His eyes are brighter than the tombstones
Reflecting the sky in polished stone mirrors
Sticking like teeth up out of sodden and
Dew-drizzled earth: empty fields
Brandishing smiles of the dead, memento mori
Brushed clean every weekend by a caretaker
With a brash mustache and an indeterminate dialect
That blooms from his mouth in bushels of syllables
Localized, calcified by time into regional statues
Of sound on the tongue, stuck in the mouth like a polyp,
Unblushing and bold as he speaks through a smile
Cracked and cratered by age.
The eyes that are lined, now, with bluish circles
That burden the heart and blush one’s lust for life,
Brandish death like a cutlass at the throat of all libation,
filling buckets with our cool-running laughter.
The grass is dotted by
Rounded circles of green-edged red,
Blood blossoming stems dripping
From the coil of callous expiring:
Not kind, but sweet,
Not beautiful, but pretty—
Surrounding us like a moat,
or a fortress with floral walls,
As if to say:
Do not confront us with the obvious end to all our worries and wants,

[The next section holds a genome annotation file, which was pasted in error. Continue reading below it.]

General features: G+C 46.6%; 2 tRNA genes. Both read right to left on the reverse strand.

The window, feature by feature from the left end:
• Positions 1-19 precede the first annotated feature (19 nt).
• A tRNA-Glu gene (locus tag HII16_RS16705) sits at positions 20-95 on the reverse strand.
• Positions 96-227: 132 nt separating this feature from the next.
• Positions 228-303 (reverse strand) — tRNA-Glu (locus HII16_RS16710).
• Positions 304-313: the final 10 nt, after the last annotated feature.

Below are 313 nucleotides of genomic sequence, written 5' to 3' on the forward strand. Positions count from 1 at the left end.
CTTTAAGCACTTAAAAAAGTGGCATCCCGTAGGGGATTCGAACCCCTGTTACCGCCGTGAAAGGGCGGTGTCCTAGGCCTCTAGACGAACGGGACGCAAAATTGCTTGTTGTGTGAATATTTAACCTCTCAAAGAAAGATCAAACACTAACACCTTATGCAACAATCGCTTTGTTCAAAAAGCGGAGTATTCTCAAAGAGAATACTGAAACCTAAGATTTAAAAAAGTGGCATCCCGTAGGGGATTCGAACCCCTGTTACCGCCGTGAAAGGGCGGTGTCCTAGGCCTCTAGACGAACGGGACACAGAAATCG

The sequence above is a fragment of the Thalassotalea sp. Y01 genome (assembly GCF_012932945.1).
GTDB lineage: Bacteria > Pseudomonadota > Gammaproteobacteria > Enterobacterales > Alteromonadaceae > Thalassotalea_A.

Do not remind us of the lucid conclusion
To our lives and all those that will follow
Or came before.
The moderate traffic on the neighboring road
Echoes these assuaging whispers, unwittingly,
Like a serf unaware of her bondage.
We cannot dismiss them any longer.
The grave is dug
Moist and sorrowful box)
And filled with the wood weighed down by the limp body with
Shining eyes that cannot be quelled by death.
The undertaker couldn’t close them,
For some reason,
And the family declined to have them sewn shut.
In the past they would sometimes put a string
Affixed to a bell above the ground
To sound if the deceased were to reanimate, tugged
By a panicked finger—
But not anymore,
The tradition long abandoned to a
Past musty with earthsmell,
caged in the crowded cell of our collective forgetting.
And so the box is lowered—
Accompanied only by the corpse,
Isolated and cold.
The tombstone is still empty,
Unfinished, but will soon be carved
With an epitaph of reasonable length,
measured and steady in its prose,
meaning molded like a child’s clay into its words,
full of the patience of the dead
And the disquiet of the living.
About the Poet
Ian Goodale’s work has appeared in Web Conjunctions, Drunken Boat, Gone Lawn, and The Gravity of the Thing, in addition to other journals. He works as an academic librarian in Austin, TX, where he lives with his wife and daughter. His website can be found here.